Lactobacillus plantarum PS128 Ameliorated Visceral Hypersensitivity in Rats Through the Gut–Brain Axis

  • Yen-Wenn Liu
  • Yen-Po Wang
  • Hsu-Fang Yen
  • Pei-Yi Liu
  • Wen-Jian Tzeng
  • Chia-Fen Tsai
  • Han-Chieh Lin
  • Fa-Yauh Lee
  • One-Jang Jeng
  • Ching-Liang LuEmail author
  • Ying-Chieh TsaiEmail author


Irritable bowel syndrome (IBS) is a common functional gastrointestinal disorder characterized by abdominal pain and alterations in bowel habits. Current treatments for IBS are unsatisfactory due to its multifactorial pathogenesis involving the microbiota–gut–brain axis. Lactobacillus plantarum PS128 (PS128) was reported to exhibit neuromodulatory activity which may be beneficial for improving IBS. This study aimed to investigate the effect of PS128 on visceral hypersensitivity (VH) and the gut–brain axis using a 5-hydroxytryptophan (5-HTP)-induced VH rat model without colonic inflammation induction, mimicking the characteristics of IBS. Male Sprague–Dawley rats were administered with PS128 (109 CFU in 0.2 mL saline/rat/day) or saline (0.2 mL saline/rat/day) for 14 days. Colorectal distension (CRD) with simultaneous electromyography recording was performed 30 min before and 30 min after the 5-HTP injection. Levels of neuropeptides and neurotrophins were analyzed. PS128 significantly reduced VH induced by the 5-HTP injection and CRD. Neurotransmitter protein levels, substance P, CGRP, BDNF, and NGF, were decreased in the dorsal root ganglion but increased in the spinal cord in response to the 5-HTP injection; PS128 reversed these changes. The hypothalamic–pituitary–adrenal axis was modulated by PS128 with decreased corticosterone concentration in serum and the expression of mineralocorticoid receptors in the amygdala. Oral administration of PS128 inhibited 5-HTP-induced VH during CRD. The ameliorative effect on VH suggests the potential application of PS128 for IBS.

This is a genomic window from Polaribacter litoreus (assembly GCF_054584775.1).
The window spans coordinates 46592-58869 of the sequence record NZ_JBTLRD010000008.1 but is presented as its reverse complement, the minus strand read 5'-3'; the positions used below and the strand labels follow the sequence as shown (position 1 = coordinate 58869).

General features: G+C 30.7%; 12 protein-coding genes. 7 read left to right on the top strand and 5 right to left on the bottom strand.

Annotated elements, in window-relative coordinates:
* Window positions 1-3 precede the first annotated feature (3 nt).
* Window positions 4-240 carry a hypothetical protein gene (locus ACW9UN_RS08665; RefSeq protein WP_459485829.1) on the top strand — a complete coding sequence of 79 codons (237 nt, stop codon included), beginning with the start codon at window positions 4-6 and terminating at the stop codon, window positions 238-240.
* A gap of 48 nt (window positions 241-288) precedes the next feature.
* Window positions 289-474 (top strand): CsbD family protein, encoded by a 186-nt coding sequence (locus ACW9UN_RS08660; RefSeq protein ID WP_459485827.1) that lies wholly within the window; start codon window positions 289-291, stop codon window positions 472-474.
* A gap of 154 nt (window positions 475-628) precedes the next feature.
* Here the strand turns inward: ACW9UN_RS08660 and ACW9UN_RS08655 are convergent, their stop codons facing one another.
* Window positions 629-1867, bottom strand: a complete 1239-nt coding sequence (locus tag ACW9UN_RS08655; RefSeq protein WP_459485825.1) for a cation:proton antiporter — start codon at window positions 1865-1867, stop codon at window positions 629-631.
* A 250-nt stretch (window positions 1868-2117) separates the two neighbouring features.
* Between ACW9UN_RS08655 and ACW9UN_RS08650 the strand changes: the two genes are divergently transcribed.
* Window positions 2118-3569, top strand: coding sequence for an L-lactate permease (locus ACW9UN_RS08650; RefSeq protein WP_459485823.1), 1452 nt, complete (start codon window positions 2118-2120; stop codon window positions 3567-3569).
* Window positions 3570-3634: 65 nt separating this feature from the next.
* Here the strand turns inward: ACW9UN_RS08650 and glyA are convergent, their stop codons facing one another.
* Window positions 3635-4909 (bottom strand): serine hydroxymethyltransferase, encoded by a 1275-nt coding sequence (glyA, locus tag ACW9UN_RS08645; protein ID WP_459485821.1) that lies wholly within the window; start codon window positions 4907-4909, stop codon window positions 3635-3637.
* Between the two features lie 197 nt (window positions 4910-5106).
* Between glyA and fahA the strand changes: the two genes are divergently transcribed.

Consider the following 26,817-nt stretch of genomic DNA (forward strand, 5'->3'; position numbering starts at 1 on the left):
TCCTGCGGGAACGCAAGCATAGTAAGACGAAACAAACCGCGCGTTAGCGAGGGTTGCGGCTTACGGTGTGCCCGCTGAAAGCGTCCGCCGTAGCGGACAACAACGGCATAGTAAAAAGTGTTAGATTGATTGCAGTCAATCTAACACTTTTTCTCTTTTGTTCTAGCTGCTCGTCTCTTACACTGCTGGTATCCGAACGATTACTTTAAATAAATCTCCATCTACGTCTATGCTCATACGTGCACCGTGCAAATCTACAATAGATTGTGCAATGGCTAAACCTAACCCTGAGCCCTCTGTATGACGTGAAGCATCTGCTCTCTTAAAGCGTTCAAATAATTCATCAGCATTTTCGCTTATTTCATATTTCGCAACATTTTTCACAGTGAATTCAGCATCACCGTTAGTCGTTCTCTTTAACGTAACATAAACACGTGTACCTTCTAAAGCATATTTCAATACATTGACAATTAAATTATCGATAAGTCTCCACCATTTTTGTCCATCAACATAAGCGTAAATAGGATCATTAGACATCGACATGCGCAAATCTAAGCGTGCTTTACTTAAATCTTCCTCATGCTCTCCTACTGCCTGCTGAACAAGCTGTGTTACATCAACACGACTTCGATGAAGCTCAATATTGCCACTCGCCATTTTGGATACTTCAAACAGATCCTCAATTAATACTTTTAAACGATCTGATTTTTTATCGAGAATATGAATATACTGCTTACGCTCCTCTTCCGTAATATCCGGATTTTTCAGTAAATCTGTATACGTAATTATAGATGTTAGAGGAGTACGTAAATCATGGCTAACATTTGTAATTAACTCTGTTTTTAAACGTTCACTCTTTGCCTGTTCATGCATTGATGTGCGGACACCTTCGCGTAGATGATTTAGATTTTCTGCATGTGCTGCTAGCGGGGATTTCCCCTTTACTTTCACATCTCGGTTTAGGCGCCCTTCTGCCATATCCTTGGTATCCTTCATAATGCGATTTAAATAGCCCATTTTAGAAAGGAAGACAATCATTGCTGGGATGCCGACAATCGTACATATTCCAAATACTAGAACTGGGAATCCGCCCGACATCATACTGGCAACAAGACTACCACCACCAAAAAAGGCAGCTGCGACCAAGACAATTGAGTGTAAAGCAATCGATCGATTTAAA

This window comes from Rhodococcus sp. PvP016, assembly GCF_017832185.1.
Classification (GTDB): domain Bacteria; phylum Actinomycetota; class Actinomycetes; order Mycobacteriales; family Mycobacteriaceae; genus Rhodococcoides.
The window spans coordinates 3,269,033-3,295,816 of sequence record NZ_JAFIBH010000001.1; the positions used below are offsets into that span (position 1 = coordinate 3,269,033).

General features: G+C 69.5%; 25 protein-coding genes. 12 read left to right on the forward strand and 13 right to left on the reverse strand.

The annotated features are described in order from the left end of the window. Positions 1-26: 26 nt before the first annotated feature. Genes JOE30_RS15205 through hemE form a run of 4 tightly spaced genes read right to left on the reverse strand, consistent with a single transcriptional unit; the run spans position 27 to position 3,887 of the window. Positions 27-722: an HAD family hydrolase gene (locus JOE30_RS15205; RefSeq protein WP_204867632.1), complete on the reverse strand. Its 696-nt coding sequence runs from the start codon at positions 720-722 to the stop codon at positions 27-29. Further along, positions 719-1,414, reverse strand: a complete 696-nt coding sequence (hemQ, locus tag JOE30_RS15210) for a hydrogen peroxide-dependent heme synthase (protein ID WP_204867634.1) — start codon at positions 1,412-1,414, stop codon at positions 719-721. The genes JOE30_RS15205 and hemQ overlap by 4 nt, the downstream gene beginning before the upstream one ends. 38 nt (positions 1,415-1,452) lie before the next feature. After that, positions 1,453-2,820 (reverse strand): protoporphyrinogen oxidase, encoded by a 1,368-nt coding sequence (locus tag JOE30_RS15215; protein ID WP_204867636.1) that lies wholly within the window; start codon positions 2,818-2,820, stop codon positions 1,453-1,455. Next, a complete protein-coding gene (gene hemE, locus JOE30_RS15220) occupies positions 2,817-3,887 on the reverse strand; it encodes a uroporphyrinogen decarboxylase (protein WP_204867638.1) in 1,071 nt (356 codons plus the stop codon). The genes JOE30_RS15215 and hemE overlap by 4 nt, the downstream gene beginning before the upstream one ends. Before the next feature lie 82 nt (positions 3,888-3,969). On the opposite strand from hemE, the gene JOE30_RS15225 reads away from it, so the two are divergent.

Irritable bowel syndrome (IBS) Lactobacillus plantarum PS128 (PS128) Visceral hypersensitivity (VH) 5-Hydroxytryptophan (5-HTP) Psychobiotics 


Funding Information

This research was financially supported by grants from Academic Technology Development Program of the Ministry of Economic Affairs, Republic of China (101-EC-17-A-17-S1-197; 102-EC-17-A-17-S1-197; 103-EC-17-A-17-S1-197), Ministry of Science and Technology, Republic of China (MOST-102-2313-B-010-001-MY3; MOST 107-2320-B-010-003-MY2), National Science Council (NSC 101-2314-B-010-053), and Taipei Veterans General Hospital (V104E13-001-MY2-1).

Compliance with Ethical Standards

Conflict of Interest

The authors declare that they have no competing interests.

Supplementary material

12602_2019_9595_MOESM1_ESM.pdf (135 kb)
ESM 1 (PDF 135 kb)


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Authors and Affiliations

  1. 1.Institute of Biochemistry and Molecular BiologyNational Yang-Ming UniversityTaipeiTaiwan
  2. 2.Microbiome Research CenterNational Yang-Ming UniversityTaipeiTaiwan
  3. 3.Endoscopy Center for Diagnosis and TreatmentTaipei Veterans General HospitalTaipeiTaiwan
  4. 4.Institute of Brain ScienceNational Yang-Ming UniversityTaipeiTaiwan
  5. 5.School of MedicineNational Yang-Ming UniversityTaipeiTaiwan
  6. 6.Department of PsychiatryTaipei Veterans General HospitalTaipeiTaiwan
  7. 7.Division of GastroenterologyTaipei Veterans General HospitalTaipeiTaiwan
  8. 8.Bened Biomedical Co., Ltd.TaipeiTaiwan

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